Enjoy!

 

Food Projects this Week

As we know already, I’m the type of person who plans ahead when it comes to food. I thought it might be fun to share some of my weekly plan with you, as well as any other interesting tidbits that I’m thinking about.

  • It’s strawberry season and as much as I would love to say that I’m going to can 12 jars of jam, making (and eating!) this roasted strawberry crumble is way more likely. I made this for dessert and oh man, it was tasty.
  • Our family can eat through a mountain of pitas so I’ll be making them again and sharing the recipe with you soon.
  • We’re in a bit of a breakfast rut, so I bought English muffins to make sandwiches with Canadian bacon, egg, and cheese. Is it breakfast yet??
  • We haven’t been ones to make our children try a bite when it comes to food and have always given them the choice to try or not. Yet, I’m feeling impatient in regards to vegetables as it is 98% “no” and am thinking of offering $0.25 per taste to sweeten the pot a bit. Thoughts?

What’s on your plate this week?

xoxo,

Rachel

Curry Spiced Chickpeas

Last week was an exciting week around here. My youngest graduated from preschool, which caused all sorts of mushy feelings within me.  Seeing him in his little graduation hat solidified that we are preparing for a different stage in life: both children in school full time. Since staying home with the kids these last 5 years, I knew that once they both hit school that I wanted to go back to work. As of last week, this idea has become a reality. I officially have a job again! (I know I know- I have done plenty of “work” these last 5 years). Starting in the fall, I will be working as a preschool teacher at the same preschool that Kai just graduated from. I’m so excited, nervous, and a bit shocked at how quickly it all came together.

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In the spirit of change, I thought I would change up my can of chickpeas and try roasting them. I tried it once before with lackluster results, but I thought I would give it another whirl. I saw this recipe in the Sprouted Kitchen cookbook, lent to me by a dear friend. I loved the curry and ginger combination and taking the skin off the chickpeas made them roast crisper in my opinion, but feel free to leave them on if you would like.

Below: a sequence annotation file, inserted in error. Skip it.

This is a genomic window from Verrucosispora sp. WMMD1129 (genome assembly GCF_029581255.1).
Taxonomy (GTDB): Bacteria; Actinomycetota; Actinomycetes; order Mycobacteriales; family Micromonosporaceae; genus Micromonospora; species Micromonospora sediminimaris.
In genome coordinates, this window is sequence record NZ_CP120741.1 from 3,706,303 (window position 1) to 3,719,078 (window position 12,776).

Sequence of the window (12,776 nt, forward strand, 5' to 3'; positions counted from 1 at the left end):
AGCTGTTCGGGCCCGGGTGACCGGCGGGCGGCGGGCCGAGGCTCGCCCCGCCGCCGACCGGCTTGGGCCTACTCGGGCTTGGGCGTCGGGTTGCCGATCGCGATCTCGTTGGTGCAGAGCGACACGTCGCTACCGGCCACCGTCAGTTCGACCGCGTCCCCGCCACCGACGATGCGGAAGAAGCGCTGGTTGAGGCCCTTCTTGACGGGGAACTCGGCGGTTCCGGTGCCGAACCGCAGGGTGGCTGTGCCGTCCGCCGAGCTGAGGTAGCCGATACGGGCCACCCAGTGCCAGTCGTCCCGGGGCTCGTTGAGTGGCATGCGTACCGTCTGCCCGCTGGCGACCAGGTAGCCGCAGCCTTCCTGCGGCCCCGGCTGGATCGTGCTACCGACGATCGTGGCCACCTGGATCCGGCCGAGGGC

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I didn’t realize chickpeas had skins until I recently read it in David Lebovitz’s new book “My Paris Kitchen: Recipes and Stories”. I definitely found my zen moment gently removing the papery skins from each and every legume so I would definitely recommend. I will be making this one again for sure.

Hope you enjoy it as much as I did!

Xoxo,

Rachel

Curry Spiced Chickpeas

This recipe is barely adapted from Sara Forte’s cookbook “The Sprouted Kitchen”. Her recipe makes double the amount, but since they are best the same day or so, I felt like 1/2 was sufficient. I loved the warm smell of the chickpeas’ baking and found this snack irresistible when paired with dried cranberries.

Ingredients:

  • 1 15-oz can chickpeas
  • 1 tablespoon olive oil
  • 1 teaspoon curry powder
  • 1/4 teaspoon dried thyme
  • 1/2 teaspoon ginger
  • 1/2 teaspoon kosher salt
  • 1/4 cup dried unsweetened cranberries – for serving if desired

Instructions:
Preheat oven to 450 degrees.

Rinse and drain chickpeas. Lay out on a towel and gently dry and remove skins. Line a baking sheet with parchment paper. In a medium bowl, combine the remaining ingredients, except the dried cranberrries, and mix until smooth. Pour chickpeas in the bowl and gently stir to coat. Transfer chickpeas to the baking sheet and roast for 40-45 minutes, stirring every 10 minutes. chickpeas are done when crunchy all the way through and golden brown.

Cool in pan, mix with dried cranberries, if desired, and store in an air tight container for up to two days.